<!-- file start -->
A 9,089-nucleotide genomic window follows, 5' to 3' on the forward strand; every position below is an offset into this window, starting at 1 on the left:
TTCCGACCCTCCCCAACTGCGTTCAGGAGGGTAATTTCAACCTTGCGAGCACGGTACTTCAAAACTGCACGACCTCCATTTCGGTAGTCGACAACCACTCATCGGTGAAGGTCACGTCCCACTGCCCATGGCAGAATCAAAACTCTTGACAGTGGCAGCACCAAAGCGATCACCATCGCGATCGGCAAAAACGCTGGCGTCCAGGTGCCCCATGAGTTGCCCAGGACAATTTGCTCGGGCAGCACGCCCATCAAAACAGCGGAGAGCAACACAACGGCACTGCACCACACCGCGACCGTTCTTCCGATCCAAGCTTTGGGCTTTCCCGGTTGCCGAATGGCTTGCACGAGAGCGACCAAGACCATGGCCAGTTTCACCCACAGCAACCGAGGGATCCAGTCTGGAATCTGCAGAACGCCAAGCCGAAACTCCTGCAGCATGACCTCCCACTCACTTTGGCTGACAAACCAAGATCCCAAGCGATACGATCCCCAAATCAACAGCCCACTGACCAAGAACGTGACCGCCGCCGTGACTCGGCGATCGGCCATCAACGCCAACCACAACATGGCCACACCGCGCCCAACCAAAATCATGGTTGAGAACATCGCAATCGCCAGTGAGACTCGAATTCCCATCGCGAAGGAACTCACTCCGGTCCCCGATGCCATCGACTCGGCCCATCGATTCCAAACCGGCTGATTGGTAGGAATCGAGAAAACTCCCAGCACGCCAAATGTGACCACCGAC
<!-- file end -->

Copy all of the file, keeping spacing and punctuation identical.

A 9,089-nucleotide genomic window follows, 5' to 3' on the forward strand; every position below is an offset into this window, starting at 1 on the left:
TTCCGACCCTCCCCAACTGCGTTCAGGAGGGTAATTTCAACCTTGCGAGCACGGTACTTCAAAACTGCACGACCTCCATTTCGGTAGTCGACAACCACTCATCGGTGAAGGTCACGTCCCACTGCCCATGGCAGAATCAAAACTCTTGACAGTGGCAGCACCAAAGCGATCACCATCGCGATCGGCAAAAACGCTGGCGTCCAGGTGCCCCATGAGTTGCCCAGGACAATTTGCTCGGGCAGCACGCCCATCAAAACAGCGGAGAGCAACACAACGGCACTGCACCACACCGCGACCGTTCTTCCGATCCAAGCTTTGGGCTTTCCCGGTTGCCGAATGGCTTGCACGAGAGCGACCAAGACCATGGCCAGTTTCACCCACAGCAACCGAGGGATCCAGTCTGGAATCTGCAGAACGCCAAGCCGAAACTCCTGCAGCATGACCTCCCACTCACTTTGGCTGACAAACCAAGATCCCAAGCGATACGATCCCCAAATCAACAGCCCACTGACCAAGAACGTGACCGCCGCCGTGACTCGGCGATCGGCCATCAACGCCAACCACAACATGGCCACACCGCGCCCAACCAAAATCATGGTTGAGAACATCGCAATCGCCAGTGAGACTCGAATTCCCATCGCGAAGGAACTCACTCCGGTCCCCGATGCCATCGACTCGGCCCATCGATTCCAAACCGGCTGATTGGTAGGAATCGAGAAAACTCCCAGCACGCCAAATGTGACCACCGAC